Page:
Fourth, he mentioned not liking to be where he is– just like me! Hehe.
“For some reason, I could feel myself growing angry. Maybe it was all the street noise. Maybe that was why these people talked so damn loud (…) More likely, I was mad about feeling I needed to come here in the first place.” – the journalist
“I was fairly drunk, bored and ready to be somewhere else.” – the journalist
Fifth, he feels sympathetic towards inanimate objects more than he is to actual people– a strong sign that he is, well, an INFP.
“In truth, those were the kind of things I found most endearing about the place, having always felt more empathy toward banged up and outmoded objects than I ever felt toward most people.” – the journalist
Sixth, he had a made-up version of Michelle; he invented her in his mind and made himself, but not too long though, believe that this Michelle is actually Michelle in all of her glory. But he was not right of course. And he was quite disappointed about it. INFP-ish, right?
“Based on who I had convinced myself Michelle was, which in truth was based next to nothing, this wasn’t like Michelle at all.” – the journalist
…and he daydreams about the future he is to have with her– if they ever happened to get together.
“…but out of appreciation for finally being mistaken by someone as part of a real couple, the kind that wound eventually be expected to have nice plates and at least one child named Cody or Brittanie.” – the journalist
Seventh and the last but not the least flag, he is socially awkward at times. Just like INFPs.
“I had taken a perfectly honest attempt at simple conversation and twisted it into something sordid.” – the journalist
Despite having enumerated this semi sure-fire signs that he is indeed an INFP, I might still be wrong though. I am not a psychologist but I don’t think it is wrong to assume sometimes. Hehe. But hey, if I was wrong, at least it made me like the book very much, right? 🙂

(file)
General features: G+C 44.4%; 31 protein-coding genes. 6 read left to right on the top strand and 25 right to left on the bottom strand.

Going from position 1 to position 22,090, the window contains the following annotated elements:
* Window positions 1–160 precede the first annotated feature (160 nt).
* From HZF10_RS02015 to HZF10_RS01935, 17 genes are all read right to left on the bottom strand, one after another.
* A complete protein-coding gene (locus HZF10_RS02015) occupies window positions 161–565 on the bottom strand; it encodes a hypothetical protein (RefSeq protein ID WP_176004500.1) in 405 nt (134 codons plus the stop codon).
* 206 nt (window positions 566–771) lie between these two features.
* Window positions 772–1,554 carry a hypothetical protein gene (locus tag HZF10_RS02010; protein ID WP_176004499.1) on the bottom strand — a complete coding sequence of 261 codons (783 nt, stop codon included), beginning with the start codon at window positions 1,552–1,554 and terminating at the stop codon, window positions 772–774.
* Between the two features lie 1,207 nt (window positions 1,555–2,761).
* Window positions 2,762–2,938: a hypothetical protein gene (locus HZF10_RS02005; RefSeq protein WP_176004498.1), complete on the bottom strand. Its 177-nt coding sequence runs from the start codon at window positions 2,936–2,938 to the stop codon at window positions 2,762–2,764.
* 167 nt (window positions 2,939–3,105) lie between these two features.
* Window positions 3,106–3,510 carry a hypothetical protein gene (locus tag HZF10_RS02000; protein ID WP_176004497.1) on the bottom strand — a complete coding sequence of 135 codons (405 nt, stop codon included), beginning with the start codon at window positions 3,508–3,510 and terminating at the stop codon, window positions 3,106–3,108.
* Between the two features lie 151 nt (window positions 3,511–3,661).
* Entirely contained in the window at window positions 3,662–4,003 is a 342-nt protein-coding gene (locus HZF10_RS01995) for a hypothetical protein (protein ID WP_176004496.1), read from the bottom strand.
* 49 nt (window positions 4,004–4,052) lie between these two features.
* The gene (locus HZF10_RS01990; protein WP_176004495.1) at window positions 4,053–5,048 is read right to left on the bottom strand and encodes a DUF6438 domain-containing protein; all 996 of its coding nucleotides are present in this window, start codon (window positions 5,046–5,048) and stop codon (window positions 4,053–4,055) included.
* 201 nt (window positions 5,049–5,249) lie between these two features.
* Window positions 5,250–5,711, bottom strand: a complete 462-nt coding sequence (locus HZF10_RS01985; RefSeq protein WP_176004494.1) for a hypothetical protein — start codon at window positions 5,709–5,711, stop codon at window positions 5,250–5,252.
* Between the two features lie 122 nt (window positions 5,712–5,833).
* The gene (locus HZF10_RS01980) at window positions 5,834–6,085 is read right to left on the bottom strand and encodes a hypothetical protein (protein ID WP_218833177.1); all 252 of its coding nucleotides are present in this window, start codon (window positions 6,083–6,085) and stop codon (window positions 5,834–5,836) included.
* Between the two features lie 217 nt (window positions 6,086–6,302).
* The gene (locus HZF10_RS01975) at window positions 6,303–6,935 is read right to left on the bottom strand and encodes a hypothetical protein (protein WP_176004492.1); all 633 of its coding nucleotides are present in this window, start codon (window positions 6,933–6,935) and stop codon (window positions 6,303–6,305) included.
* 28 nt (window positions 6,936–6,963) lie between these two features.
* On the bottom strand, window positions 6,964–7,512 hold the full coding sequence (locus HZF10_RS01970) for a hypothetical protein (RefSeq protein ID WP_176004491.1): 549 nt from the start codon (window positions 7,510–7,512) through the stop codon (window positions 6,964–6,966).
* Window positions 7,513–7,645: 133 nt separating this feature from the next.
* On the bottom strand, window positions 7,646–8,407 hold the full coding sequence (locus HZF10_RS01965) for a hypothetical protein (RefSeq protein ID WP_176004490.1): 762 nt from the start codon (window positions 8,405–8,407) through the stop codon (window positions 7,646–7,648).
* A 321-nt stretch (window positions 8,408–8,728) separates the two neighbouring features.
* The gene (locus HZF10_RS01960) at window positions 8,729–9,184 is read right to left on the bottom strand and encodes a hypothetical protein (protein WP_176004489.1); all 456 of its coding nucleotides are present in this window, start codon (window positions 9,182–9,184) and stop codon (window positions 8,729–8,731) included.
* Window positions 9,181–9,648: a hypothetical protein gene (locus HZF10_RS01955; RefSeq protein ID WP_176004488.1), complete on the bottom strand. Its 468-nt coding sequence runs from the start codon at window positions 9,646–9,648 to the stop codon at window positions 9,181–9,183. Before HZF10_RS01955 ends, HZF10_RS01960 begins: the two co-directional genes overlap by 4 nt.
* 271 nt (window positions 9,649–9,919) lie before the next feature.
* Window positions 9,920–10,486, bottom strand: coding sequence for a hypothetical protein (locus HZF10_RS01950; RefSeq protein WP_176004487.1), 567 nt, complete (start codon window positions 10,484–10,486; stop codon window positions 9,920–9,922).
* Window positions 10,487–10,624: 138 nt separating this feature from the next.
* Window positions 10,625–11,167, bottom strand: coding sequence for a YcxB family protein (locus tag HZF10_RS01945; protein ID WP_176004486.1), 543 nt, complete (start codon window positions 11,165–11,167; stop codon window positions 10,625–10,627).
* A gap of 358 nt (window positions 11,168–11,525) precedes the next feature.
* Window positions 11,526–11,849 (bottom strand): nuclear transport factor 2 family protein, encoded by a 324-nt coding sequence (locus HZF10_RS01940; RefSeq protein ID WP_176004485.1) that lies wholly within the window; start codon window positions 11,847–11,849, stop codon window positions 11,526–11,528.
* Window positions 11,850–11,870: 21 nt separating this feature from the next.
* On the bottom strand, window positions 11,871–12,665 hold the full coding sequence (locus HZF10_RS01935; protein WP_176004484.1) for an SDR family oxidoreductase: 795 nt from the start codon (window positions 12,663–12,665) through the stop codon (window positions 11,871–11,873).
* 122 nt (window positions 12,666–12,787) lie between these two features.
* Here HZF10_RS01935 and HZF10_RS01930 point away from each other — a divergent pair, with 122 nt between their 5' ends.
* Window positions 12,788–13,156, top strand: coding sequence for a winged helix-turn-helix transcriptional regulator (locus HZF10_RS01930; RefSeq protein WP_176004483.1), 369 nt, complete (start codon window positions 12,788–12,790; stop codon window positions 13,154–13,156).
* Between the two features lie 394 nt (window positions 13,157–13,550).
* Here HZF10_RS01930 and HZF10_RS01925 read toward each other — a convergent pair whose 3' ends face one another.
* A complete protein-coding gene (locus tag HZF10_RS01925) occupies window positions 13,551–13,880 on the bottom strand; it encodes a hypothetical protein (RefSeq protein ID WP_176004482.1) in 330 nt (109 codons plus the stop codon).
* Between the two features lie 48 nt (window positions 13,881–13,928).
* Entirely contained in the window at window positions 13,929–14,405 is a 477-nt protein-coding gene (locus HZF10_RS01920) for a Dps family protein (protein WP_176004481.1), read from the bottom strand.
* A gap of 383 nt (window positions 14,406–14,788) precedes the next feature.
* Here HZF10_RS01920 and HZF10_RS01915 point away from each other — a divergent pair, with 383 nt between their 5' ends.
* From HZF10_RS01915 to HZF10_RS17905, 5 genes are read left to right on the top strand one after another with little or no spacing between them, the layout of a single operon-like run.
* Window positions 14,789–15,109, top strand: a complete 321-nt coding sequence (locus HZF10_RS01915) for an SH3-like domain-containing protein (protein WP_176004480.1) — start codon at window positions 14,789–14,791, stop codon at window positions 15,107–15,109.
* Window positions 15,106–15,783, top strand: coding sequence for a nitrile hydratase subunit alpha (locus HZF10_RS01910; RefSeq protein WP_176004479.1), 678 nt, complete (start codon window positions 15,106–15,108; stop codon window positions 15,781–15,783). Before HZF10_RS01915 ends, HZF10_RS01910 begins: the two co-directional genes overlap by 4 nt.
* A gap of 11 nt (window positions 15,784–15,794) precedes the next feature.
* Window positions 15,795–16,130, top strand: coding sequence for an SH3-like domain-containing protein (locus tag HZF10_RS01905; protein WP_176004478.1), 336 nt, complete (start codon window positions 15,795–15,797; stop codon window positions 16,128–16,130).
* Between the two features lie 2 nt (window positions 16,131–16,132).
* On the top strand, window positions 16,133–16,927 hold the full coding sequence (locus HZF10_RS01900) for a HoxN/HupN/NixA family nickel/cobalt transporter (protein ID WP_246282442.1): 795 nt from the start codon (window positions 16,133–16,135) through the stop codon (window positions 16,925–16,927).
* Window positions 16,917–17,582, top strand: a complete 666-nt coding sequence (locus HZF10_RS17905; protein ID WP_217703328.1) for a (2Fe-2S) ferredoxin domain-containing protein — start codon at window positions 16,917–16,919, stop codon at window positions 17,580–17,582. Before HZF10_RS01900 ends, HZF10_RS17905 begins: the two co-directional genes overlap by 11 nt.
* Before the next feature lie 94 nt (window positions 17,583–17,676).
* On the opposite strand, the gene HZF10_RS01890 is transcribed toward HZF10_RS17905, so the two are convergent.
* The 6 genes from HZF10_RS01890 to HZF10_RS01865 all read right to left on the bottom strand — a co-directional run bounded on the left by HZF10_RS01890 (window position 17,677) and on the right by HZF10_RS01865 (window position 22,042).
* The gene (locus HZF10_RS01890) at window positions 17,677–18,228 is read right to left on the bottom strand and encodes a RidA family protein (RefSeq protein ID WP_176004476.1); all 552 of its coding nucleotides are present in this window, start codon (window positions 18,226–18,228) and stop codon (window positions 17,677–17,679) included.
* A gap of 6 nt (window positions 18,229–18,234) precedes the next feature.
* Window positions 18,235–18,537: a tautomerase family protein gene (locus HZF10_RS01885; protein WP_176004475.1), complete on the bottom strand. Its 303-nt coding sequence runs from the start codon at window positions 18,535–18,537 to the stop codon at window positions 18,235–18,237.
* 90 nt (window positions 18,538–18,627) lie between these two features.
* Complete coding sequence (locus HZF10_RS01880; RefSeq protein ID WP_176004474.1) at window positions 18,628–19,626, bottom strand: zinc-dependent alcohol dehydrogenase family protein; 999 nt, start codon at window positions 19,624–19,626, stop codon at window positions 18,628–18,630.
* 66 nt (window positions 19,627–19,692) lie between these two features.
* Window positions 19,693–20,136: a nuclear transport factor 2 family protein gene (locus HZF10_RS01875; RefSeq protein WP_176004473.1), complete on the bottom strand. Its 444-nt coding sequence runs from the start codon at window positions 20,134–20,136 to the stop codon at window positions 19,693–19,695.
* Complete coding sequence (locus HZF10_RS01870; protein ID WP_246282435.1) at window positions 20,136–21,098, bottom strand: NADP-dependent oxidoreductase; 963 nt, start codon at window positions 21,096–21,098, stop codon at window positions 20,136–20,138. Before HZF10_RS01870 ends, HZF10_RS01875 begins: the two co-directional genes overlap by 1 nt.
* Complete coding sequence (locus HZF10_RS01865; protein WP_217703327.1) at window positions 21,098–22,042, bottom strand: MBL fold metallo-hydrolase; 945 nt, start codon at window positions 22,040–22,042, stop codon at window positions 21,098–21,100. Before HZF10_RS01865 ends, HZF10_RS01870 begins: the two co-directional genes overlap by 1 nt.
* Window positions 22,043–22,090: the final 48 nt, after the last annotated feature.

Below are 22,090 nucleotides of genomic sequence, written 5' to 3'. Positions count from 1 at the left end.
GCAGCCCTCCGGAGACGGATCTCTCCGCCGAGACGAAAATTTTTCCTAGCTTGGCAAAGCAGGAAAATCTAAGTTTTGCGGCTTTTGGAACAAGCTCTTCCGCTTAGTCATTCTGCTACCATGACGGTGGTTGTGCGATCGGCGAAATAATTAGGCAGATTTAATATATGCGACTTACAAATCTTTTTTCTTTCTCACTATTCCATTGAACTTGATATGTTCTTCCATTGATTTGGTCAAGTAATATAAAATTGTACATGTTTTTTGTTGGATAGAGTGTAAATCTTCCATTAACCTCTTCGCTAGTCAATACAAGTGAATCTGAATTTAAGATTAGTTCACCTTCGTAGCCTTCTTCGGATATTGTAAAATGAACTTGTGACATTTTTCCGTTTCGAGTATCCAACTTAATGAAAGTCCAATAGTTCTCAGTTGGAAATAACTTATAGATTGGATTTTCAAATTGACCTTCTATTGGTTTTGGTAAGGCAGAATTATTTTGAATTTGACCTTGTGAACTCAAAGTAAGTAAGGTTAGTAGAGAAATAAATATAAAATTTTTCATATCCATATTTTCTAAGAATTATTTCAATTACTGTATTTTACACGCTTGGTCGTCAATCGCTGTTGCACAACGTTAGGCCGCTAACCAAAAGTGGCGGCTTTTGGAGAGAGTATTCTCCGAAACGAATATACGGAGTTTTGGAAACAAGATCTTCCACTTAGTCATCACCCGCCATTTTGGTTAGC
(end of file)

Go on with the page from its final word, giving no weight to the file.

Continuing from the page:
This factor– the thing that made me connect to the main character strongly– is what I am always looking for in the books I am reading and I satisfyingly felt it while reading Songs from Richmond Avenue. The characters are not the only thing to like here though for the setting also added an intense glow to the story.
Richmond Avenue particularly the Relix Club, although undesirable, is an appropriate place for the type of characters this book has to move around in. No complaints at all about that. The place is easy to visualize, especially if the reader happened to live in a city that is alive at night.
I think the only problem area in this book is the plot where information about the important characters’ individual family life is not stated. I wanted to know about this too and not just about their life as alcoholics or smokers or gamblers. Nevertheless, this is not too bothersome for me.
Reed being an actual journalist by profession has given him enough experience and insight to craft something that is easy to visualize as he is exposed to things related to this. The ease I felt while reading this made me really enjoy the book even though I am in a soft core book slump. The amazing storytelling skill also made me remember some of the good laughs I had with some of my friends. Despite having a minor lack of info, I still highly recommend this book. The dark humor enclosed in the story will not only make you laugh, but will also give you something to think about… for quite a long time.
Note: I would like to thank the author, Michael Reed, for sending me a signed paperback copy of his novel. This did not affect my review in any way.
Do you want to read Songs From Richmond Avenue? Share your thoughts in the comments section below!
MEET MICHAEL REED
Michael Reed is a Texas journalist, meaning he lives in inexpensive apartments and drives paid-for used cars. He does not have a wife or children, which is probably best for all concerned, and has never owned a washer or drier, something he takes great pride in. This is the Southern Illinois University graduate’s first novel.